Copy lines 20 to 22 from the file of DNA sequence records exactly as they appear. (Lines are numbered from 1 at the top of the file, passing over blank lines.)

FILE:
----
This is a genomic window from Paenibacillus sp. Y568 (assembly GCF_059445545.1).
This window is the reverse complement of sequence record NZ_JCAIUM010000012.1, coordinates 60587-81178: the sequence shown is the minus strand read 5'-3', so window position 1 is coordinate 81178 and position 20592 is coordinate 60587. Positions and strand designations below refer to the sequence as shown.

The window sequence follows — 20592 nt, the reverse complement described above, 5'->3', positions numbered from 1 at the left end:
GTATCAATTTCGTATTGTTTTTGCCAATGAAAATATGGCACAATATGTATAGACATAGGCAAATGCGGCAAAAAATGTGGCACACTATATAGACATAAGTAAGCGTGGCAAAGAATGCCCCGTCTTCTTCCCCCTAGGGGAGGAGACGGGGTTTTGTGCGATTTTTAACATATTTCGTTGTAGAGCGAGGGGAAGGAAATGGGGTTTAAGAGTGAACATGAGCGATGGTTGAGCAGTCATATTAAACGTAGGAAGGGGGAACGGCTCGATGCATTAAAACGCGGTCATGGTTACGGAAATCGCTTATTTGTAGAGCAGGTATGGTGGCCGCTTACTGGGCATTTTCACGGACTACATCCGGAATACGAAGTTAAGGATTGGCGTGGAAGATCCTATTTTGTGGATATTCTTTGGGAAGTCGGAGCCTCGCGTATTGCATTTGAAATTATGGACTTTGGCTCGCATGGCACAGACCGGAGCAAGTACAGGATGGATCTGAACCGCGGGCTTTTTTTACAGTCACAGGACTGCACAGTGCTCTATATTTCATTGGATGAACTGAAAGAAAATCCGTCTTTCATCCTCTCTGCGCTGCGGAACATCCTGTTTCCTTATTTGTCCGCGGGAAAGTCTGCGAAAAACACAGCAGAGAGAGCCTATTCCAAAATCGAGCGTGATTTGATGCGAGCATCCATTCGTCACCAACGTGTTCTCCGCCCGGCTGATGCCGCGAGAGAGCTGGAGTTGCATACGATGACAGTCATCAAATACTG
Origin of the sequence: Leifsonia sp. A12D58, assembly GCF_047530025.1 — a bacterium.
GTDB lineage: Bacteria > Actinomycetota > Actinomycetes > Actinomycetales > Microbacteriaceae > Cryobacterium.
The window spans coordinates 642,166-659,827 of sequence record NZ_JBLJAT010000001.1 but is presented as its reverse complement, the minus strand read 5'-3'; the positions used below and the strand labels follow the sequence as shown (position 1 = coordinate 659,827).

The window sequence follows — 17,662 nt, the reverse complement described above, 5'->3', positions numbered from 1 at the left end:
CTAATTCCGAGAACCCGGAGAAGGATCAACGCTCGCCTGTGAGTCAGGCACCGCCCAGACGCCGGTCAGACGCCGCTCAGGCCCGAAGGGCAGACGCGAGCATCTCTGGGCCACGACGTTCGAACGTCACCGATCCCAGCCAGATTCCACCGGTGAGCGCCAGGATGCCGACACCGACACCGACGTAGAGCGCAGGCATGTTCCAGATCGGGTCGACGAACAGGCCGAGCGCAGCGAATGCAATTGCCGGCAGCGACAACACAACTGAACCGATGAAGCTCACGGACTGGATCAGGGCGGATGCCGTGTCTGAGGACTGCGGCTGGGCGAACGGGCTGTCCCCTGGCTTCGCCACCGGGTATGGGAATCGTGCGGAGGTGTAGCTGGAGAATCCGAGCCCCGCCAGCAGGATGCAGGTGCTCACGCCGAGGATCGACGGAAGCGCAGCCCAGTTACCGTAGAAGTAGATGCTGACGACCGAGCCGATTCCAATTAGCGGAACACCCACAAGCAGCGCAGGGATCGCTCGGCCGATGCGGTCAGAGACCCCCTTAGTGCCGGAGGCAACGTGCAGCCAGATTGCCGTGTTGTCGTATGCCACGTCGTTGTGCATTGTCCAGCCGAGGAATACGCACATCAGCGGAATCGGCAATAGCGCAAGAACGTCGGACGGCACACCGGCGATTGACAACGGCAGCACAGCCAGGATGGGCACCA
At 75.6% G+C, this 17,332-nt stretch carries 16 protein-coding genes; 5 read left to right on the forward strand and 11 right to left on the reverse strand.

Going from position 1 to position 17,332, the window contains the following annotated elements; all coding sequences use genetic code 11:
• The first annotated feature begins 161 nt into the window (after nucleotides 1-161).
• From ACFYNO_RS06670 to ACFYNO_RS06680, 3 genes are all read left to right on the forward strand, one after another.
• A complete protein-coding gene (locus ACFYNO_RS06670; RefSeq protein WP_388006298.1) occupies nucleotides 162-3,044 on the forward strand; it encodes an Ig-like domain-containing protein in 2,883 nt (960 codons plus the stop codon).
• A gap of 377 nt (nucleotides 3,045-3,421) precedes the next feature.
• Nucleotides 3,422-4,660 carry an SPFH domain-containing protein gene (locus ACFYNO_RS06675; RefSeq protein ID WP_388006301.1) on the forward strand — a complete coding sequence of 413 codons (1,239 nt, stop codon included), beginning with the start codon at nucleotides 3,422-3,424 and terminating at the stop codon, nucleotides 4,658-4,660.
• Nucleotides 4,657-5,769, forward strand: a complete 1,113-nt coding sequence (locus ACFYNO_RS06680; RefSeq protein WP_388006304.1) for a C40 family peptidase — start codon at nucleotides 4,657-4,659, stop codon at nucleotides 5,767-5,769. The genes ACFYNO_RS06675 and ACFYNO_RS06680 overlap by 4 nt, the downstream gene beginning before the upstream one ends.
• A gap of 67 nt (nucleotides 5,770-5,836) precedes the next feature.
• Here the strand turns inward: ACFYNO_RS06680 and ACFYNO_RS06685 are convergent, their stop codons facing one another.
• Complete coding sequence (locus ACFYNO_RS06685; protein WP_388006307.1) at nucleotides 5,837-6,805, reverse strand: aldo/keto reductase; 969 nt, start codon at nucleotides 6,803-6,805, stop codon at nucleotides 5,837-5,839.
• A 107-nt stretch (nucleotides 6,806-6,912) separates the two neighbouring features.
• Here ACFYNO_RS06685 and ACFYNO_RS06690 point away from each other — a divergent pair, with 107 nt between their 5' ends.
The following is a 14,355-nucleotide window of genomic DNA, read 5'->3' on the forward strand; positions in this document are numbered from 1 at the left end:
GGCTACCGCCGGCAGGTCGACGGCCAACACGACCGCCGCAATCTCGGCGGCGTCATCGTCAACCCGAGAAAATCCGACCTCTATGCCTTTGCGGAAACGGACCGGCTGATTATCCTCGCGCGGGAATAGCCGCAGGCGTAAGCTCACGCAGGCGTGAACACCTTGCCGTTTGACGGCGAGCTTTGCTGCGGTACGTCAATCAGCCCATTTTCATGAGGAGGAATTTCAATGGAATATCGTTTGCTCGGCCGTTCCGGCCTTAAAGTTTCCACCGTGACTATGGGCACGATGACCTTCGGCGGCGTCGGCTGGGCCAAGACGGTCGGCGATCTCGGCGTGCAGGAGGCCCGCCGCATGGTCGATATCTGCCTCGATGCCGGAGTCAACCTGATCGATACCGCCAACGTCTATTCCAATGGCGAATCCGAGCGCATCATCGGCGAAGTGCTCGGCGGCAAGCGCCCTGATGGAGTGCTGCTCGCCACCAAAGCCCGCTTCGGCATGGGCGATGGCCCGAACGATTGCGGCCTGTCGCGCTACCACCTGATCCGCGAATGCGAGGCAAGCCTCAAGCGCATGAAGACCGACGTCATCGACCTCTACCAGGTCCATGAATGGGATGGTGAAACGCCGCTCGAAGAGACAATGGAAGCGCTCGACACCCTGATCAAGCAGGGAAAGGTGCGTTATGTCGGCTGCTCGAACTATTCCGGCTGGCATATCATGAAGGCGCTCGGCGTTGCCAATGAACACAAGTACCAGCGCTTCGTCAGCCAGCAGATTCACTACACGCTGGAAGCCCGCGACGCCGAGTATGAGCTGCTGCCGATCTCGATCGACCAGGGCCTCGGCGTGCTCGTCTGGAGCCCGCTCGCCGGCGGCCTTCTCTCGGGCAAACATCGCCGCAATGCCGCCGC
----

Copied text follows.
• Complete coding sequence (locus ACFYNO_RS06685; protein WP_388006307.1) at nucleotides 5,837-6,805, reverse strand: aldo/keto reductase; 969 nt, start codon at nucleotides 6,803-6,805, stop codon at nucleotides 5,837-5,839.
• A 107-nt stretch (nucleotides 6,806-6,912) separates the two neighbouring features.
• Here ACFYNO_RS06685 and ACFYNO_RS06690 point away from each other — a divergent pair, with 107 nt between their 5' ends.